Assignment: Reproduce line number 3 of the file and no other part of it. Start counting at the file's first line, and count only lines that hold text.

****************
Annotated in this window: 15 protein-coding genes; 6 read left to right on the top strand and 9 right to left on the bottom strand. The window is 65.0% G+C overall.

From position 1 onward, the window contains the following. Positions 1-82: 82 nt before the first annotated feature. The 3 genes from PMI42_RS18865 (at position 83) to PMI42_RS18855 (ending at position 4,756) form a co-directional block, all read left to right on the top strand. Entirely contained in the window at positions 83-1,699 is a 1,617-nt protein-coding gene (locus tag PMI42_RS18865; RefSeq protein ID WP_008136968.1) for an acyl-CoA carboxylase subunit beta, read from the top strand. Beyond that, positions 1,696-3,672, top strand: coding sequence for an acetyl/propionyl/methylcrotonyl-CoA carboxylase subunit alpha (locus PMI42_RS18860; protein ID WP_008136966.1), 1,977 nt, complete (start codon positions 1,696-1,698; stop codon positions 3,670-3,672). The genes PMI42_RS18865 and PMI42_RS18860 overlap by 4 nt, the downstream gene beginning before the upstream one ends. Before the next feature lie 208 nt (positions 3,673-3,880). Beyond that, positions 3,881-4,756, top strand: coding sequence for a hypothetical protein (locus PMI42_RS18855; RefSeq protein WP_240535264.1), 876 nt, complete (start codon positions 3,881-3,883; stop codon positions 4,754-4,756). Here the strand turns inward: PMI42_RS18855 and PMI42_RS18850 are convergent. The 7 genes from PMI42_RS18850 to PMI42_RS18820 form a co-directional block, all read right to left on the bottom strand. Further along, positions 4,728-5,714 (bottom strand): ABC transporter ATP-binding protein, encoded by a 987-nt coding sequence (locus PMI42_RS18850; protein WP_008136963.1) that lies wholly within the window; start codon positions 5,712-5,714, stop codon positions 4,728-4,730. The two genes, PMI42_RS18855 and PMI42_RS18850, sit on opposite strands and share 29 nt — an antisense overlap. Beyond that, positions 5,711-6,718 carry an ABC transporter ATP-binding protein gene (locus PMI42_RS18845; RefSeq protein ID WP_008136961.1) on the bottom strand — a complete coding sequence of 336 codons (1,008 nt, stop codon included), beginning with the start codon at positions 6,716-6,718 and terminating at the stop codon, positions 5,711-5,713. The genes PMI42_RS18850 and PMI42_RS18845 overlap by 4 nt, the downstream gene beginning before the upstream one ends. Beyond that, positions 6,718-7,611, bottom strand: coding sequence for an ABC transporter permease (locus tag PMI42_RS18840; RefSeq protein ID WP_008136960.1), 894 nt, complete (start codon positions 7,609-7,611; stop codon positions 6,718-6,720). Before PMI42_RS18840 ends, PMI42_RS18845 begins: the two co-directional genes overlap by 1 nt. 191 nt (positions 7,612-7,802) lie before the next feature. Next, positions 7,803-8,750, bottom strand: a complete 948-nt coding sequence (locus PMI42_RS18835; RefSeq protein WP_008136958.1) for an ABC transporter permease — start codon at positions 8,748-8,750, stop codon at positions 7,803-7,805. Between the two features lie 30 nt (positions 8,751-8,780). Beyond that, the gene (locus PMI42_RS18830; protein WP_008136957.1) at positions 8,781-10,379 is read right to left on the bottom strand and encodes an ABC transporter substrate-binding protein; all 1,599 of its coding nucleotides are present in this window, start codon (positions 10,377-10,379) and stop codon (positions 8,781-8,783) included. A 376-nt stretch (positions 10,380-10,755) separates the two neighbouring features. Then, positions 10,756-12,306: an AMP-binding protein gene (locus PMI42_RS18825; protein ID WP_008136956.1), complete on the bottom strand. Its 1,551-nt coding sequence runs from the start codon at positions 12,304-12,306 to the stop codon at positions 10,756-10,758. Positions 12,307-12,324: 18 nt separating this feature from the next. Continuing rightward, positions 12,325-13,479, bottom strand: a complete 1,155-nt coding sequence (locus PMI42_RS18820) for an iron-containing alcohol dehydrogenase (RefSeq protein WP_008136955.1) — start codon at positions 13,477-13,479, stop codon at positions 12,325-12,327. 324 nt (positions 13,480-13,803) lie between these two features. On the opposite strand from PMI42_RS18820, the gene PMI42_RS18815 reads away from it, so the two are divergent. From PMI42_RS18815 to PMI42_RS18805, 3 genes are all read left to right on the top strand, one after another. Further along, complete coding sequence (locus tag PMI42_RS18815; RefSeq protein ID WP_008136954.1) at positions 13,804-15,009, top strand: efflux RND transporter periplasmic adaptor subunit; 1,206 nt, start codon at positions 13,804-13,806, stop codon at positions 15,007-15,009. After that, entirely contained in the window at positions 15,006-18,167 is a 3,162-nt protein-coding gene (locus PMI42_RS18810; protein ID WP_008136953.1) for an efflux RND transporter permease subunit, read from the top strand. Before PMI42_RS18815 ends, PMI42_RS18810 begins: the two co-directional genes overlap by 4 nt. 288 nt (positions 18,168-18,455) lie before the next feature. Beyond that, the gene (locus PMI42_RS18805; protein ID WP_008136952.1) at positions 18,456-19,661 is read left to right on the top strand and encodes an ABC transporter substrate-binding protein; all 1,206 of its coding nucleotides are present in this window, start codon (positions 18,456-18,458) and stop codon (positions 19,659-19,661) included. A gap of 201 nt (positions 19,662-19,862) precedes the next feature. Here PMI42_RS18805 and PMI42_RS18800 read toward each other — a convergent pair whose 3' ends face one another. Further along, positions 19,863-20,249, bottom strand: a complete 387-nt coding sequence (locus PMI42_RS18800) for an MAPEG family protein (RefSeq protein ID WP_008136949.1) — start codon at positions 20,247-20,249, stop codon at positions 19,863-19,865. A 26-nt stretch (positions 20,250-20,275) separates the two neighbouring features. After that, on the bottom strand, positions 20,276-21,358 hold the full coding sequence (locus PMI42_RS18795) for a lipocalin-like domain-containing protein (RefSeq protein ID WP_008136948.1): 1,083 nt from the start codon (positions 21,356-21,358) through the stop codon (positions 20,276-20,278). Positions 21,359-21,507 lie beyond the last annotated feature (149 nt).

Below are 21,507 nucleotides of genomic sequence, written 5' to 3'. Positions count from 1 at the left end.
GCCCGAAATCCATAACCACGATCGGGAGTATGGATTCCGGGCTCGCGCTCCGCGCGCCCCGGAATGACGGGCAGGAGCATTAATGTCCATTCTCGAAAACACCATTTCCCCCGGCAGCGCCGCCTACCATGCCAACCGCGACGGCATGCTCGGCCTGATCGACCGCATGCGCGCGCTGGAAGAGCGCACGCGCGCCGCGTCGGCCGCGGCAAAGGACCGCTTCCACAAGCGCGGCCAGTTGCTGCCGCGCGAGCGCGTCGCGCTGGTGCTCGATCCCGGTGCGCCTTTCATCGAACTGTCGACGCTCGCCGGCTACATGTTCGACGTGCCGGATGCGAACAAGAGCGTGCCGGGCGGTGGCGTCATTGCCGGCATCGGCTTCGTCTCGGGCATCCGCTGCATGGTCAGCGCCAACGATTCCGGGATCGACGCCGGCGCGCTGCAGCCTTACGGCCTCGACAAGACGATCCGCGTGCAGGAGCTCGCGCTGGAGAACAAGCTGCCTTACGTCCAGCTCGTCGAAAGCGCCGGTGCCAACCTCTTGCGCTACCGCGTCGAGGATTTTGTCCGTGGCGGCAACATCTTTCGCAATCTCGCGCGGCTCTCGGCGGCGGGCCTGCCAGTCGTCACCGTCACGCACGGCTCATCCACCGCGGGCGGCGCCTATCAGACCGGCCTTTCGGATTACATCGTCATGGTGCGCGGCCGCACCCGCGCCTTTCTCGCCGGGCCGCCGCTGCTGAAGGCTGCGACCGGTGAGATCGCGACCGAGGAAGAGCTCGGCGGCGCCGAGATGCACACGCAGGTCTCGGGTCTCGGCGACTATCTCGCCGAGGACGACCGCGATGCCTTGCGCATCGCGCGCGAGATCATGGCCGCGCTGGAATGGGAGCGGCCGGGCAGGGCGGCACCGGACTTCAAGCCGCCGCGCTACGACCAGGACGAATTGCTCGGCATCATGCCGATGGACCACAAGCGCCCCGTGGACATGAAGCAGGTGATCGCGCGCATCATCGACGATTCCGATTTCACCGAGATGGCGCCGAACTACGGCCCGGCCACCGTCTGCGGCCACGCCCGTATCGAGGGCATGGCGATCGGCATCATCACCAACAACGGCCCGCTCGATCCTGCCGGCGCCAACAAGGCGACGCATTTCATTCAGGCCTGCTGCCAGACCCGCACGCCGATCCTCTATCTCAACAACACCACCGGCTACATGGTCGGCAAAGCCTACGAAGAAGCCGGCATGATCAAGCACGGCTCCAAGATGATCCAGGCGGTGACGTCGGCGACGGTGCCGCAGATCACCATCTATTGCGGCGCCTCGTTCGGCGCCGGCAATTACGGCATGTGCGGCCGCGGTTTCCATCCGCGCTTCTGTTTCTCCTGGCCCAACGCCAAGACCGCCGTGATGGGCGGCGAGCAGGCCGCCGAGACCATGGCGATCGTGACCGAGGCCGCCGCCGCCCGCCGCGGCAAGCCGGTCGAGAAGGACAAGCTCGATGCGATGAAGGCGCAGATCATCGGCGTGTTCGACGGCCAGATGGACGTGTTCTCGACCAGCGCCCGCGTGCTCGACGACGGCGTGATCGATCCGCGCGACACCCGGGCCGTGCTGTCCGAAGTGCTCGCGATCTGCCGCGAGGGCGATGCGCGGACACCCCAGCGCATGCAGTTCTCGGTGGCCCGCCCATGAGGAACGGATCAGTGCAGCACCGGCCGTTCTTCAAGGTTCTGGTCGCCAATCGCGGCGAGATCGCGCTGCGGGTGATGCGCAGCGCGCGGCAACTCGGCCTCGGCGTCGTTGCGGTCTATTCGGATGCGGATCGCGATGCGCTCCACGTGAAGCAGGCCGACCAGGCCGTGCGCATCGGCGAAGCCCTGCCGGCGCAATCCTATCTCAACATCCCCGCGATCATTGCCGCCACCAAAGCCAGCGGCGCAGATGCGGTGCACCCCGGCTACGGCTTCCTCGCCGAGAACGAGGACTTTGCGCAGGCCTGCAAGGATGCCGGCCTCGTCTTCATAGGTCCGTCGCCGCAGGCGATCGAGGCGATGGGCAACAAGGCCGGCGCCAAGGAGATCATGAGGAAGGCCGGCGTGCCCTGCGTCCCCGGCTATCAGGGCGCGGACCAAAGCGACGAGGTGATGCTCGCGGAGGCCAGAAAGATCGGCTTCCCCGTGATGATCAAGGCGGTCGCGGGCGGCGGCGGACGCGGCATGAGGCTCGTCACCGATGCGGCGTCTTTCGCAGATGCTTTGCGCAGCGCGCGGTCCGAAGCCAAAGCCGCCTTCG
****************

Below are 21,507 nucleotides of genomic sequence, written 5' to 3'. Positions count from 1 at the left end.